(Historians differ as to whether de Montfort was an enlightened liberal

reformer or an unscrupulous opportunist using any means to advance

himself.) In May 1265, Edward escaped from tight supervision whilst

hunting. On 4 August, Edward and his allies outmanoeuvred de Montfort in a

savage battle at Evesham; de Montfort predicted his own defeat and death

'let us commend our souls to God, because our bodies are theirs ... they

are approaching wisely, they learned this from me.' With the ending of the

civil war, Edward worked hard at social and political reconciliation

between his father and the rebels, and by 1267 the realm had been pacified.

In April 1270 Parliament agreed an unprecedented levy of one-twentieth of

every citizen's goods and possessions to finance Edward's Crusade to the

Holy Lands. Edward left England in August 1270 to join the highly respected

French king Louis IX on Crusade. At a time when popes were using the

crusading ideal to further their own political ends in Italy and elsewhere,

Edward and King Louis were the last crusaders in the medieval tradition of

aiming to recover the Holy Lands. Louis died of the plague in Tunis before

Edward's arrival, and the French forces were bought off from pursuing their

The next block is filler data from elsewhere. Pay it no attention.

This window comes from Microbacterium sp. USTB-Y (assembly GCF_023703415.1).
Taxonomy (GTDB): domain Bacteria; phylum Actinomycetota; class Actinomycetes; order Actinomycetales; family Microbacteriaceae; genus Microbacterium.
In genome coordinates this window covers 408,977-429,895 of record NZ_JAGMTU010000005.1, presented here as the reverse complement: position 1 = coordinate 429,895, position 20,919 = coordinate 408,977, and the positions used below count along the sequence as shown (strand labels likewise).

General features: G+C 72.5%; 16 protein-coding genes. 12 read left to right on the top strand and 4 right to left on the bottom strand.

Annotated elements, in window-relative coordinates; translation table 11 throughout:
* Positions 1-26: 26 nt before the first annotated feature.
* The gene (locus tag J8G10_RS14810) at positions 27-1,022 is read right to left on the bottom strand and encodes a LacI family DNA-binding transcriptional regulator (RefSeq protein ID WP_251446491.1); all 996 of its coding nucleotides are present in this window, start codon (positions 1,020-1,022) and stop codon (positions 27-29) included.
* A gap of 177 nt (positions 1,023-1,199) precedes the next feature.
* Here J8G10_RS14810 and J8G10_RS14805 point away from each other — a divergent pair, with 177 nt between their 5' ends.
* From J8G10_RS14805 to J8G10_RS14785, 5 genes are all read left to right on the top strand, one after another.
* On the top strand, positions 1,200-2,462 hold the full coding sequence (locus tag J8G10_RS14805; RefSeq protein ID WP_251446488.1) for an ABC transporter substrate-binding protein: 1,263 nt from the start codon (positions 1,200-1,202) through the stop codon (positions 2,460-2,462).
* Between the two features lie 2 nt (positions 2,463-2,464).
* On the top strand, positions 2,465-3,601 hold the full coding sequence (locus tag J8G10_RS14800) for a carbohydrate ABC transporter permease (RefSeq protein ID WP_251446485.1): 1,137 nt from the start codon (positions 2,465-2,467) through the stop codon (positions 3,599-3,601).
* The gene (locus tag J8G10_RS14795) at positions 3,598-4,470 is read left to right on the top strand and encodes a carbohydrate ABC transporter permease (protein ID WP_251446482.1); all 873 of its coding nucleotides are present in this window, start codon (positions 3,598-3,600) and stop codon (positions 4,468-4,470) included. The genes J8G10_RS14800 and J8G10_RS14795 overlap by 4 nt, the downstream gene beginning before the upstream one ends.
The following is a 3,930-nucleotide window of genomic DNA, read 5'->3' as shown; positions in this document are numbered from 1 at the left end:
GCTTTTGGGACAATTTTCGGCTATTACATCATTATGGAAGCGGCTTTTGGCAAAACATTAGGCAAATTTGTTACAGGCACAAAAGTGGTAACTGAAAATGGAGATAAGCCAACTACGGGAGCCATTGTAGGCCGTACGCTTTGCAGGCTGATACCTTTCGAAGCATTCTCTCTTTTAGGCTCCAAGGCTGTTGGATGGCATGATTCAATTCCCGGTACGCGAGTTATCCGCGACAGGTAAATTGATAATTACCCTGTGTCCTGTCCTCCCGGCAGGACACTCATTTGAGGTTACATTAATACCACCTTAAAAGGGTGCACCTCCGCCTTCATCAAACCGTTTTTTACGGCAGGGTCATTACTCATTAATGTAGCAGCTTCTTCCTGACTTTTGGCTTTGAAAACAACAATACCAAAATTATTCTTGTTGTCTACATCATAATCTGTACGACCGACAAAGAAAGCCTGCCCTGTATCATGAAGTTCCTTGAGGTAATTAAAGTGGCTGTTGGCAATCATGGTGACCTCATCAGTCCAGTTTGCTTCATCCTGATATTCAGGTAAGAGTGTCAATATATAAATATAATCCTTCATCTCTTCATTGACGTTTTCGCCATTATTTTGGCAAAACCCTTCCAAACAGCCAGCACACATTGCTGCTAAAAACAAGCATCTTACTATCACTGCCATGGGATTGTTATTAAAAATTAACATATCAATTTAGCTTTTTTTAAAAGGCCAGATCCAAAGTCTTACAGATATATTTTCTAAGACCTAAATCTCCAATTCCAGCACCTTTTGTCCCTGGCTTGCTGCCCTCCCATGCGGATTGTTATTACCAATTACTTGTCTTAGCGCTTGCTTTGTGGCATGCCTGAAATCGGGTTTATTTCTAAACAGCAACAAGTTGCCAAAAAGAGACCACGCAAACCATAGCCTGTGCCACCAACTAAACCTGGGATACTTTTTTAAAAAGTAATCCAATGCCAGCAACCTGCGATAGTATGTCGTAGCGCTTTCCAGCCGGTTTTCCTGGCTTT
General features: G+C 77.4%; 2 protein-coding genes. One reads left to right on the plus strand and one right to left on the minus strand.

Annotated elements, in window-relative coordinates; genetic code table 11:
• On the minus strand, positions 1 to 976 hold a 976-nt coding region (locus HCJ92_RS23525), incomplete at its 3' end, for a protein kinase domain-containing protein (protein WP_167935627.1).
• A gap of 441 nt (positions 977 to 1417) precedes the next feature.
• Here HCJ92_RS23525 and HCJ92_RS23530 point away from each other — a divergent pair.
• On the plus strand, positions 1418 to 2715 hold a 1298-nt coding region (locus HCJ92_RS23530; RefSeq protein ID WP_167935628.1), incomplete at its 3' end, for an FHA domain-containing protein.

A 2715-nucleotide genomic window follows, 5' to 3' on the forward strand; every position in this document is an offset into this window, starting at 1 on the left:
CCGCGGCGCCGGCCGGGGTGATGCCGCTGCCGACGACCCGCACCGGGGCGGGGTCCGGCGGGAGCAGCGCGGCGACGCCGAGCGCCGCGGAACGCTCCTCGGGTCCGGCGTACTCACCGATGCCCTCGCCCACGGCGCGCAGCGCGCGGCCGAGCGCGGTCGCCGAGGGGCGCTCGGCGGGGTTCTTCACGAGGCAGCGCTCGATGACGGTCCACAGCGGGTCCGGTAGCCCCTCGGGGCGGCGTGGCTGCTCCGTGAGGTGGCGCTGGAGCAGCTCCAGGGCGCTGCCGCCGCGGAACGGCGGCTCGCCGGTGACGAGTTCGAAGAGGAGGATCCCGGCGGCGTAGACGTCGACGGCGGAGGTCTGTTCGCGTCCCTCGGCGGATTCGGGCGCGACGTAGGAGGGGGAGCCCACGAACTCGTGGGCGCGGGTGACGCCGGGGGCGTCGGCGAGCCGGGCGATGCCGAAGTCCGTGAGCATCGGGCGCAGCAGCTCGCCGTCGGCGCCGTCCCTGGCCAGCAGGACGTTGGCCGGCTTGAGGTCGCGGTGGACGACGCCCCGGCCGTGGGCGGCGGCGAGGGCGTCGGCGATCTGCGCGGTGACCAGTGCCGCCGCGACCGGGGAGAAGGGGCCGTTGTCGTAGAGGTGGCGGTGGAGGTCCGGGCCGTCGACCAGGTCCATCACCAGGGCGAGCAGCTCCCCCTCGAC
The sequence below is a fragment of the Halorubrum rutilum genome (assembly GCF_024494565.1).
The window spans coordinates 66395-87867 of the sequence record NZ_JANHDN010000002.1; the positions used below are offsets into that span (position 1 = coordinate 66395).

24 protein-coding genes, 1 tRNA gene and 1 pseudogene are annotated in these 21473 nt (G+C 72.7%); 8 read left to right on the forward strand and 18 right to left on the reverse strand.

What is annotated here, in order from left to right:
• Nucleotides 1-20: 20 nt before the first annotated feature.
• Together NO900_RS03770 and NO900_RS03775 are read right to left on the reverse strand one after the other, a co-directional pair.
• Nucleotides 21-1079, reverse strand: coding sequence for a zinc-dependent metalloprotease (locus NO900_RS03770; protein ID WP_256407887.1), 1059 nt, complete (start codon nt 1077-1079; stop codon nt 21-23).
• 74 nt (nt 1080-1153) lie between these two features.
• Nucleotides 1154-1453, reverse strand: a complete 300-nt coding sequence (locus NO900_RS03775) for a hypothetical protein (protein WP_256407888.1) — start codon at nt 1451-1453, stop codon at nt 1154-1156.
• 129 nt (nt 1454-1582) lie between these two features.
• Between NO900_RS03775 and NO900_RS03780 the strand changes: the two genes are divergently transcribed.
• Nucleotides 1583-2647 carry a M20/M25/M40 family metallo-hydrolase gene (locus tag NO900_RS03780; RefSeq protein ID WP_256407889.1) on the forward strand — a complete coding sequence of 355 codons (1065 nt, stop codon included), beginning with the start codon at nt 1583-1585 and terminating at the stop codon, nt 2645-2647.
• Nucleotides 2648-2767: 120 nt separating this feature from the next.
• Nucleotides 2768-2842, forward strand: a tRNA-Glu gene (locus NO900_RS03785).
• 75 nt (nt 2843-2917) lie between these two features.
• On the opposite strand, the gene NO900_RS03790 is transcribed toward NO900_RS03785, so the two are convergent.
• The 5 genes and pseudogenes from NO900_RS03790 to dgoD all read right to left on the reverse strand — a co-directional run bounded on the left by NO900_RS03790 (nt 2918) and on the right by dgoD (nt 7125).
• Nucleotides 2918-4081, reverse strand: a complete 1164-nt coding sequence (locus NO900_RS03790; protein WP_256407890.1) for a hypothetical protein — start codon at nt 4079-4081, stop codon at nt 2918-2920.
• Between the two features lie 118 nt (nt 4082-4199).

campaign. Edward decided to continue regardless: 'by the blood of God,

though all my fellow soldiers and countrymen desert me, I will enter Acre

... and I will keep my word and my oath to the death'. Edward arrived in

Acre in May 1271 with 1,000 knights; his crusade was to prove an

anticlimax. Edward's small force limited him to the relief of Acre and a

handful of raids, and divisions amongst the international force of

Christian Crusaders led to Edward's compromise truce with the Baibars. In

June 1272, Edward survived a murder attempt by an Assassin (an order of

Shi'ite Muslims) and left for Sicily later in the year. He was never to

return on crusade. Meanwhile, Henry III died on 16 November 1272. Edward

succeeded to the throne without opposition - given his track record in

military ability and his proven determination to give peace to the country,